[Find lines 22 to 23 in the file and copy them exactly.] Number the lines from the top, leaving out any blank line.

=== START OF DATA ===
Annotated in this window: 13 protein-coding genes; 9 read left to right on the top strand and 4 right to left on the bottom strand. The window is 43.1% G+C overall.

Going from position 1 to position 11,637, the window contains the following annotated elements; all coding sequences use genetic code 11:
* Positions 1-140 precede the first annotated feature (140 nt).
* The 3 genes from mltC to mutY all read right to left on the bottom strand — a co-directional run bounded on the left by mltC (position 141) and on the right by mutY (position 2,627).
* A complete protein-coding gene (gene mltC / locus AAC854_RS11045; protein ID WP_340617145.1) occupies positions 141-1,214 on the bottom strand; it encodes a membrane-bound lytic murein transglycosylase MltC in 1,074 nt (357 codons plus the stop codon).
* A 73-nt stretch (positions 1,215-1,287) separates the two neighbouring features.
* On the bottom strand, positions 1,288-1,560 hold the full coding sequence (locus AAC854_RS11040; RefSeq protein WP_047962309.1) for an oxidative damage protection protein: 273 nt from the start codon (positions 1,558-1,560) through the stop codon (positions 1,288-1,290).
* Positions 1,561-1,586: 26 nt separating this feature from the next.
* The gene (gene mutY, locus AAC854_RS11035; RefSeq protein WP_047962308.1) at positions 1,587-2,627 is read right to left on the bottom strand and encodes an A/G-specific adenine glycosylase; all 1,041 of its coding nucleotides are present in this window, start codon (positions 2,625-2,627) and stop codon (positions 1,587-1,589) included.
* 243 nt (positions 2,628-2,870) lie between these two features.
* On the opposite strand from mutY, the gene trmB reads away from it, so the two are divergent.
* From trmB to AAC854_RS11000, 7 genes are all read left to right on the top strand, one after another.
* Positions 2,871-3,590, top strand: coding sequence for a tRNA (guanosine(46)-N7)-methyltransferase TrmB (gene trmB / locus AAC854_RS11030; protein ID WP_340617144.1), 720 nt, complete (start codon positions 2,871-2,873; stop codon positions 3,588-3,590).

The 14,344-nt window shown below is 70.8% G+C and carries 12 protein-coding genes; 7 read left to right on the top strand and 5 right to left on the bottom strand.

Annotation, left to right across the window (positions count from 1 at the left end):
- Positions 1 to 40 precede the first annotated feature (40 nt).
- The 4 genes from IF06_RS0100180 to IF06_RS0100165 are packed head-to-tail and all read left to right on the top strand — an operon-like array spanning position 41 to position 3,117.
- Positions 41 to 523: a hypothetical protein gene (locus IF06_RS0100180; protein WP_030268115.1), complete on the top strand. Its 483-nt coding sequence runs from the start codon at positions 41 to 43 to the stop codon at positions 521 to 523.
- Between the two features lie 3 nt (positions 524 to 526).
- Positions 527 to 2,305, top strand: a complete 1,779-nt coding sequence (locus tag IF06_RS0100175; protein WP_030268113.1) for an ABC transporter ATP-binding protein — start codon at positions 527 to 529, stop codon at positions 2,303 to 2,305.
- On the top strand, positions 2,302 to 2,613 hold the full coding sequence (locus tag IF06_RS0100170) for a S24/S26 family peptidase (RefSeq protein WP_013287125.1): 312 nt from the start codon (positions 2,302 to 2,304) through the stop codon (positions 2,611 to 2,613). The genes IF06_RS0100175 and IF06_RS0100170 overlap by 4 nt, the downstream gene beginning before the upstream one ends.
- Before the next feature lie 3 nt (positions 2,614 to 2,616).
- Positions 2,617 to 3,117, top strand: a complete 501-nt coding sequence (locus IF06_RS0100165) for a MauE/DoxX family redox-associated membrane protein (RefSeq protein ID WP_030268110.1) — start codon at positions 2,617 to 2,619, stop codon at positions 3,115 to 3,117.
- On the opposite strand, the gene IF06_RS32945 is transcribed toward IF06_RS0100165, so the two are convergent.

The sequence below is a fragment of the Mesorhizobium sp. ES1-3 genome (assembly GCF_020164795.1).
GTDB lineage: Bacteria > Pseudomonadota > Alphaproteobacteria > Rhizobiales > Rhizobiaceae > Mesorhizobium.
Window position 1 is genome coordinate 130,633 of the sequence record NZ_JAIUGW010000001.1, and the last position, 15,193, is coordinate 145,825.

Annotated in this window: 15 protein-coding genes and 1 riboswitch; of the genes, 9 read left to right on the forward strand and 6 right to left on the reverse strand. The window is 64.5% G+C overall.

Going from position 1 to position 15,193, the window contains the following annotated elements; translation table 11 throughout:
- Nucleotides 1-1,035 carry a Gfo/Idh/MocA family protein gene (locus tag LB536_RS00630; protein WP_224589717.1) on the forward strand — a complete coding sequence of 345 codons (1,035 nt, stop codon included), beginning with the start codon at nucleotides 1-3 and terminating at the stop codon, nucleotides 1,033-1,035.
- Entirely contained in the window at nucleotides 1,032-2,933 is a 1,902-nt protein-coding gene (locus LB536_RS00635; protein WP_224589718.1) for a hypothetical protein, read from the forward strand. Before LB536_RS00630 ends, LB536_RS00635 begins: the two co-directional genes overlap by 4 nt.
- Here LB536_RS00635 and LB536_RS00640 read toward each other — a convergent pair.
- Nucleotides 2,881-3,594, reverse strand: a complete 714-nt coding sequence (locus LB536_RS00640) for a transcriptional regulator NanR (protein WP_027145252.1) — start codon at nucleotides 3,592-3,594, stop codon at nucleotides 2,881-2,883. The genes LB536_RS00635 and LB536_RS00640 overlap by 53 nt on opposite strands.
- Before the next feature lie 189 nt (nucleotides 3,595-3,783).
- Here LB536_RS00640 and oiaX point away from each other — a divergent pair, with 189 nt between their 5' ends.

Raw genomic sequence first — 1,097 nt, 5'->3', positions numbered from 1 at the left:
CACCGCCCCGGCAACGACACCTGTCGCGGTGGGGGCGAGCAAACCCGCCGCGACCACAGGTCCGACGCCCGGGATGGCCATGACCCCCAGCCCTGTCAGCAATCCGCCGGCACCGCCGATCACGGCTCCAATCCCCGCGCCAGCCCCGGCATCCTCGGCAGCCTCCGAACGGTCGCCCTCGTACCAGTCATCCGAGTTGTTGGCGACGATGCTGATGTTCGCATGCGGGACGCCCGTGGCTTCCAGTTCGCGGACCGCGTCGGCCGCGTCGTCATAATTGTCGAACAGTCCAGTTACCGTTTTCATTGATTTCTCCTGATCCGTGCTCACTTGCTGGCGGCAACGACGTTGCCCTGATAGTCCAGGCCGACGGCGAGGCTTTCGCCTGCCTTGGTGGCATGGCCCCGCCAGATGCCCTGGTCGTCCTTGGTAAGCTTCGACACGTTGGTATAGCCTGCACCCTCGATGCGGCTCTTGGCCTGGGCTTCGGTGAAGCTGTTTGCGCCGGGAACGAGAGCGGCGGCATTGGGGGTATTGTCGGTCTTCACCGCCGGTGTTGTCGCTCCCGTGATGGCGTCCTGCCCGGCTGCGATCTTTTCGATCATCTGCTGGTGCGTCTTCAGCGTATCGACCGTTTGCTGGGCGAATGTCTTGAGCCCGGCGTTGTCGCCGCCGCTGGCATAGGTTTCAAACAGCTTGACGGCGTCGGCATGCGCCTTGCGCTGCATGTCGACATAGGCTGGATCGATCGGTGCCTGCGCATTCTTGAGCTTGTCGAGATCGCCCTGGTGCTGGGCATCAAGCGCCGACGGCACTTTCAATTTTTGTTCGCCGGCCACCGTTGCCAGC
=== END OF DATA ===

- Before the next feature lie 3 nt (positions 2,614 to 2,616).
- Positions 2,617 to 3,117, top strand: a complete 501-nt coding sequence (locus IF06_RS0100165) for a MauE/DoxX family redox-associated membrane protein (RefSeq protein ID WP_030268110.1) — start codon at positions 2,617 to 2,619, stop codon at positions 3,115 to 3,117.